Tech + Health

12.27.13

Fitness Tracker 101: Everything You Need to Know About Your New Gadget

So Santa brought you a Fitbit. Or a Jawbone UP. Or a Smart Sock. Merry Christmas! Now get to work. Here are 6 quick things to know before you get started.

This week, thousands of Americans awoke to a shiny new fitness tracker in their stocking, joining the rapidly-growing, multibillion dollar wearable fitness community.

Whether you received a Fitbit, a Jawbone UP, Smart Socks or something else, here are a few quick things to get you started on your journey to bettering your health and increasing your physical fitness — or at the very least sound like you know what you’re talking about when someone asks you about that weird watch you wear.

1. Learn what your fitness tracker does and what it doesnt. A variety of fitness trackers are available on the market right now and they’ve all got their pros and cons. Presumably, you’ve received the right one for your lifestyle, but a quick review might be worth it. If you’re in the right place, take some time to learn just all your tracker does. Most of them handle the basics—the number of steps you take each day, how far you walk—but others do much more. Gadgets like the Jawbone UP and the Fitbit Force monitor your sleep cycle, while the Polar Loop and the Basis 1 measure heart rate to help you understand stress levels (and inducers) throughout the day. Some, like Smart Socks, measure strike speed and heel placement for runner trying to get that next PR. Spend an hour getting to know your new tracker so you can get the most out of it.

It’s important to note here that even the smartest in smart fitness tech devices come with limitations. If you’re an avid runner, your watch may have a difficult time tallying your total distance and step count on your daily run due to the increase in your stride length.  Users that travel regularly may see a spike in the altimeter count even if they don’t take the stairs due to flight altitude. Understanding this will help in measuring your progress later.

2. Put it on; wear it constantly. Your fitness tracker is designed to report your specific movements and activities each day. In order to receive the best picture of your personal health and fitness level you need to wear it right. Some, such as the Nike+ FuelBand, are designed to be worn on your wrist while others, the Withings Pulse and Fitbug Orb included, are meant to be clipped onto your clothing. These devices are constantly receiving and transmitting data about your daily life (more on that later), and the more information you provide it the better you’ll be understand important aspects of your health.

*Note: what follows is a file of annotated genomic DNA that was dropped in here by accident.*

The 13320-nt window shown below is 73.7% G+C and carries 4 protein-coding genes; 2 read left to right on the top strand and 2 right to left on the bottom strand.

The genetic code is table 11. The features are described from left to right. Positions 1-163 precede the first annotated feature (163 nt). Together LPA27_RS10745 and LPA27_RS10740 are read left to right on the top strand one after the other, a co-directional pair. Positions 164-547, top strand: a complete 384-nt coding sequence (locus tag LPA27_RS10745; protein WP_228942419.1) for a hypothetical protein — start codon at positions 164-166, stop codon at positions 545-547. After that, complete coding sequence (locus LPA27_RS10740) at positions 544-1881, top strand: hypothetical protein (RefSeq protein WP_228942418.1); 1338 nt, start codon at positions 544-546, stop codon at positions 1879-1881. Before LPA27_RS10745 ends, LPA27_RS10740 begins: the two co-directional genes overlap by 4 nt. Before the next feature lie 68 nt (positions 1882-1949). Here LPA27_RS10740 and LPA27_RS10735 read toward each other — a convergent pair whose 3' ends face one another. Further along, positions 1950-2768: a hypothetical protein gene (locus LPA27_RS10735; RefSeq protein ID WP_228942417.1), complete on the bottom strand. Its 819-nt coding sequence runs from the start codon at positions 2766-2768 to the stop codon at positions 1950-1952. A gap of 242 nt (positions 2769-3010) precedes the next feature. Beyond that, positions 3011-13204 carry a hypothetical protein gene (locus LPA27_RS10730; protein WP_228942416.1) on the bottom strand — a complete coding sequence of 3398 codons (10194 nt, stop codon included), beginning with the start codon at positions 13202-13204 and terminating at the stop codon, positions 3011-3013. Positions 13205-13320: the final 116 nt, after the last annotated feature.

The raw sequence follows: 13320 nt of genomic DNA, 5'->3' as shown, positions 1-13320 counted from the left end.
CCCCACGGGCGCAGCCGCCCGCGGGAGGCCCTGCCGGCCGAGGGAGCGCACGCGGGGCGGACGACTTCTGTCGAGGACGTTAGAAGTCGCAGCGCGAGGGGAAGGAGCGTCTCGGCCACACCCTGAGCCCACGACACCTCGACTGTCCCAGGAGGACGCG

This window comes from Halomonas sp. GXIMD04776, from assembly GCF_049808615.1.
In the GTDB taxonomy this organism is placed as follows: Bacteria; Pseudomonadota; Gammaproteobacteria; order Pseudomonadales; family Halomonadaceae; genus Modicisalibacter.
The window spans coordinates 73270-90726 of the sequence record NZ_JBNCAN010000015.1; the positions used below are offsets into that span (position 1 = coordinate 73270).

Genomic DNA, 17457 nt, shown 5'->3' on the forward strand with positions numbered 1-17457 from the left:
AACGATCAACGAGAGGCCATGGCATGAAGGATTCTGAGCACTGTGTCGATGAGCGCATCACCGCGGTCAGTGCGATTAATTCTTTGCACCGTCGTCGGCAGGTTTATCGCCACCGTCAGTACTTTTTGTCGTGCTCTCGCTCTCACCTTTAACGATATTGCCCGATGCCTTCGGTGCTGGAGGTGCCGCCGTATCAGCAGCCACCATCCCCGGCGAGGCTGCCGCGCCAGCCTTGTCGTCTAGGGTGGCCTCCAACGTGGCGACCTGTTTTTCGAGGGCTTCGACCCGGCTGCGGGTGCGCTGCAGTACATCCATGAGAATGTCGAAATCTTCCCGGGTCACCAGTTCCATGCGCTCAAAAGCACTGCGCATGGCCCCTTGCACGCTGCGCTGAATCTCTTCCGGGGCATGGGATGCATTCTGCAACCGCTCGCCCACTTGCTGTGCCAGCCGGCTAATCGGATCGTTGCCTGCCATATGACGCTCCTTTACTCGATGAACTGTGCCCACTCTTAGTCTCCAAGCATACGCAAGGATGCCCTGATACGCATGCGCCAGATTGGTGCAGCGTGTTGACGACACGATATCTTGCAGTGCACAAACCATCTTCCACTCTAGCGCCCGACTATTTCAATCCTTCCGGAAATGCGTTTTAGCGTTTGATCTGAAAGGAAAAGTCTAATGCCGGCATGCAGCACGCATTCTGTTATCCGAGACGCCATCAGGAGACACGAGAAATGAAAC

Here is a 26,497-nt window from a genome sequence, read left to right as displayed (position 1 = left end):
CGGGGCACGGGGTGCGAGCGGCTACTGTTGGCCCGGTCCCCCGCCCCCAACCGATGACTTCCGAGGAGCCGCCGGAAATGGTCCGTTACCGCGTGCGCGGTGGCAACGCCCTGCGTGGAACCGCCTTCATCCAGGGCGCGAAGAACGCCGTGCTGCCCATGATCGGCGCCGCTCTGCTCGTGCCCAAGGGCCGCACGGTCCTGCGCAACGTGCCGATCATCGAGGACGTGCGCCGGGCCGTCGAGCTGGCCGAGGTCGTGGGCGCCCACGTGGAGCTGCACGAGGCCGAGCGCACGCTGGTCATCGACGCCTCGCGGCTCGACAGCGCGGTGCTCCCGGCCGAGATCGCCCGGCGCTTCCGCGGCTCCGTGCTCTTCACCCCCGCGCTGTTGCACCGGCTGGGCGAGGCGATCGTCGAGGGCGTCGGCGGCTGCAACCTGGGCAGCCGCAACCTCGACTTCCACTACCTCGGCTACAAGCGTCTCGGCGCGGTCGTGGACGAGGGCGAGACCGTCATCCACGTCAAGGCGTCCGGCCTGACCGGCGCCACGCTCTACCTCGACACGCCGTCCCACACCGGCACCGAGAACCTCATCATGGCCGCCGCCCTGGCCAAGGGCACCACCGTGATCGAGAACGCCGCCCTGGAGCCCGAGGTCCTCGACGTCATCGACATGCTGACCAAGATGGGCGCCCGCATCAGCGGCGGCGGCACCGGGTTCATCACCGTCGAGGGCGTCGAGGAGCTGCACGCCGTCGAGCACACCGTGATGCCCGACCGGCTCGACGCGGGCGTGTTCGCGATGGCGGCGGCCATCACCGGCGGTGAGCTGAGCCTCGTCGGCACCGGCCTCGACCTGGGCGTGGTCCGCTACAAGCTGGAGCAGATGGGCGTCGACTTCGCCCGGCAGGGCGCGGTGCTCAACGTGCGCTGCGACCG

3. Understand your baseline. Like the adage goes, in order to know where you’re going, you need to know where you’ve been. This is true in health, as well. Start by linking your device to your smartphone or computer and entering the basics—height, weight, etc. Next, take a few typical days of your life (i.e. not a week you’re on vacation or home sick) and use them as a baseline for your health level. Wear your tracker and understand where you stack up. So you’re only active 10 minutes a day, you say? That’s one area you can improve. Average walking ten miles a day thanks to your commute?  You’re an overachiever.  Do note: make sure you’re being honest here. Most trackers sync with your smartphone to allow you to log food and drink intake each day. Don’t lie to yourself. This is all part of using your tracker effectively.

4. Set your health goals. Make sure this is a realistic goal. For example, unless you’re Matthew Mcconaughey prepping for the Dallas Buyers Club, it’s going to be pretty difficult to drop 25 lbs in one month. Instead, set a challenging but ultimately attainable goal. Try tying this to something you learned in your baseline assessment. Maybe you found out you only walk 2,000 steps a day—well under the CDC’s recommended daily steps. Try taking the stairs at work instead of the elevator or park a little further at the grocery, then go up from there.

5. Get moving. This is the most important part of using your new tracker. Most likely you received this gift to increase your physical performance and personal health—now make sure you’re using it to help you do that. If not, you just look like you’re wearing a weird accessory.

6. Log your progress. The best trackers work with your smartphone to let you log and check in with your progress. My personal favorite—the FitBit Force, tallies calorie intake according to a pre-established daily level tied to a weight-loss goal. Check in regularly to stay on track and committed.

That’s it! Enjoy your new tracker.

The cool thing is this trend is only getting started.

Each day, millions of Americans contribute mountains of data about their personal health habits, creating an intricate picture of who’s doing what and where. With researchers predicting that the sale of personal health trackers will increase threefold over the next five years, this picture is going to get even more precise, allowing companies to better customize their products to users.

One tracker, the Jawbone UP 24 (anticipated or broad release sometime in 2014) will take a user’s data and suggest ways he can do better for himself tomorrow.

But the UP 24 is just one example of smarter fit tech to come.

Companies are barely starting to process the vast amount of data obtained from users and are developing new ways to slice this data to develop a more tailored user experience. It’s possible we’ll start to see fitness trackers that recommend local gym classes based on your activity goals, or stores that even stock athletic apparel based on the favorite workouts of regional users, solidifying their place on users Christmas lists for years to come.